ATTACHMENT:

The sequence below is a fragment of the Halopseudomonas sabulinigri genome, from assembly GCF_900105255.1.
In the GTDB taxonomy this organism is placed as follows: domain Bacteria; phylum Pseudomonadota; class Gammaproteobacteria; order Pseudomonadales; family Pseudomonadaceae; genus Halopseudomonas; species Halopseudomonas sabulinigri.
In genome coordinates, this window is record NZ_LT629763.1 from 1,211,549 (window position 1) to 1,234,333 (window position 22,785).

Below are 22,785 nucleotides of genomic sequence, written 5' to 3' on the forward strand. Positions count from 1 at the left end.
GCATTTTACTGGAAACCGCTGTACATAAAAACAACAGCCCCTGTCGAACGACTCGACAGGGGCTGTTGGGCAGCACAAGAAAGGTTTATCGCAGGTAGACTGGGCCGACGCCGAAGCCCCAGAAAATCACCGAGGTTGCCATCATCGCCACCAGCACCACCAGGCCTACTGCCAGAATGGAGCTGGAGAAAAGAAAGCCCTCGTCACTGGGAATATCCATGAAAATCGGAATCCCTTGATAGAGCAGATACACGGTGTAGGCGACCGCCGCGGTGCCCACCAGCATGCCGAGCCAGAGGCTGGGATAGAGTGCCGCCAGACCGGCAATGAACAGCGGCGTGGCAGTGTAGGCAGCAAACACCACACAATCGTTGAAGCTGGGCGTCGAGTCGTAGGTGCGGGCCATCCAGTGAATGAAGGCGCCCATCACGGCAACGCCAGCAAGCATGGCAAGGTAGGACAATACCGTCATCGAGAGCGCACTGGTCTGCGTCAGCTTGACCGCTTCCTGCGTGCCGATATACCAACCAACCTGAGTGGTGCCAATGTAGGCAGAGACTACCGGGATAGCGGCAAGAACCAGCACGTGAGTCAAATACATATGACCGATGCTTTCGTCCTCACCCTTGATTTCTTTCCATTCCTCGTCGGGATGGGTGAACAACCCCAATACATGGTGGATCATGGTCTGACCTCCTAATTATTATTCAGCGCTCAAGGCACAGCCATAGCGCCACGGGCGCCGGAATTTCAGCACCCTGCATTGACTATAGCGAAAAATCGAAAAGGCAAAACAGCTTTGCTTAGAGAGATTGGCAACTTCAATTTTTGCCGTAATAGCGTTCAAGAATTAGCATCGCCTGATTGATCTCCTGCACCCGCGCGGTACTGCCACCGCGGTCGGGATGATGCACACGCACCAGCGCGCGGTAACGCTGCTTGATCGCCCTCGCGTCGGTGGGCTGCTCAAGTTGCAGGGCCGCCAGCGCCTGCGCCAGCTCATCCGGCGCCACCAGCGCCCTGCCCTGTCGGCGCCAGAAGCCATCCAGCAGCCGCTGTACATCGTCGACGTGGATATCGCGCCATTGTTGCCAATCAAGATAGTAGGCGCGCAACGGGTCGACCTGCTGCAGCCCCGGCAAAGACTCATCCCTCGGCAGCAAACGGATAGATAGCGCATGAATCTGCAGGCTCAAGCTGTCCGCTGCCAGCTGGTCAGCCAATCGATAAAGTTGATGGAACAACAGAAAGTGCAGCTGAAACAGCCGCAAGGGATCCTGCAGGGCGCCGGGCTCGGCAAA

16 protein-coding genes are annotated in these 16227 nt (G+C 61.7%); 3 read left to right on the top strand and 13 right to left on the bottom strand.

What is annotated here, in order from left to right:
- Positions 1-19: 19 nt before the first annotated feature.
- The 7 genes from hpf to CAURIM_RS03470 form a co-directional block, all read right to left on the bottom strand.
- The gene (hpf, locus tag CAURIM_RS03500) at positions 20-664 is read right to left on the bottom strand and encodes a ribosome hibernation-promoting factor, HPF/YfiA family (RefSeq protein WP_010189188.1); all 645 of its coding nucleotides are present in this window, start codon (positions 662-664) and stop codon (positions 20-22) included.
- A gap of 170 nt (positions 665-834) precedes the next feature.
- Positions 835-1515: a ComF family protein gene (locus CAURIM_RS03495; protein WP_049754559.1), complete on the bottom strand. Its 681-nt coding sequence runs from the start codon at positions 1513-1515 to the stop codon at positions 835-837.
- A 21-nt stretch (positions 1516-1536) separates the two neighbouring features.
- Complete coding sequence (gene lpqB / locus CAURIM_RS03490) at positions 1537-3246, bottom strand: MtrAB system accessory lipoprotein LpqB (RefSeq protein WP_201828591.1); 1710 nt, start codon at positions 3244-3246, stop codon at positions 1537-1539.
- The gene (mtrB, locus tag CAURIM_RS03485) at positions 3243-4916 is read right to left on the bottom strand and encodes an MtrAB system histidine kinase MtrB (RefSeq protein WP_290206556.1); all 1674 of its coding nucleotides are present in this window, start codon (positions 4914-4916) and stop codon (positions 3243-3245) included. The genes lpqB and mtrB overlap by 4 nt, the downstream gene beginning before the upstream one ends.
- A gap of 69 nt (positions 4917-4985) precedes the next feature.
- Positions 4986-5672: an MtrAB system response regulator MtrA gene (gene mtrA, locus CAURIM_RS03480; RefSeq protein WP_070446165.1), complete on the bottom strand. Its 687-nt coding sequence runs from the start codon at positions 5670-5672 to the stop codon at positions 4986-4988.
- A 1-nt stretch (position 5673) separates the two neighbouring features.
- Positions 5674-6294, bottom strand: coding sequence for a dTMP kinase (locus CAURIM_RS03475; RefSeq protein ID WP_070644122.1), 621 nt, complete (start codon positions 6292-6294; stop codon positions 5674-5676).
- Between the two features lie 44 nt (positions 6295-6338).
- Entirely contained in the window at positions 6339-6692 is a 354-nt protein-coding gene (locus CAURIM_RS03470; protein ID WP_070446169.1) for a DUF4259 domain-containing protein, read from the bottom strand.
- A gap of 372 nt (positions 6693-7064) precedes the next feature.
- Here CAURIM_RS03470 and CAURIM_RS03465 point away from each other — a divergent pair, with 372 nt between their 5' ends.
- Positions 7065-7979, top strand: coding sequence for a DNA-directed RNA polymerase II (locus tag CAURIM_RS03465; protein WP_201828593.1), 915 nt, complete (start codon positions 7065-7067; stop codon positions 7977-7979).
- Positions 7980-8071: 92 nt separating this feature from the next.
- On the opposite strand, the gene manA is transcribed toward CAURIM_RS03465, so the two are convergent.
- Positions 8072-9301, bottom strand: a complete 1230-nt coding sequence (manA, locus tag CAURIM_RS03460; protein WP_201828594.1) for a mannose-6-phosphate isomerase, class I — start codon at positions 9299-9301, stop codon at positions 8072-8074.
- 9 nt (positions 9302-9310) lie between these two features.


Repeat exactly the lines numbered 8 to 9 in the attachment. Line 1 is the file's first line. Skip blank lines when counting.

- Positions 1-19: 19 nt before the first annotated feature.
- The 7 genes from hpf to CAURIM_RS03470 form a co-directional block, all read right to left on the bottom strand.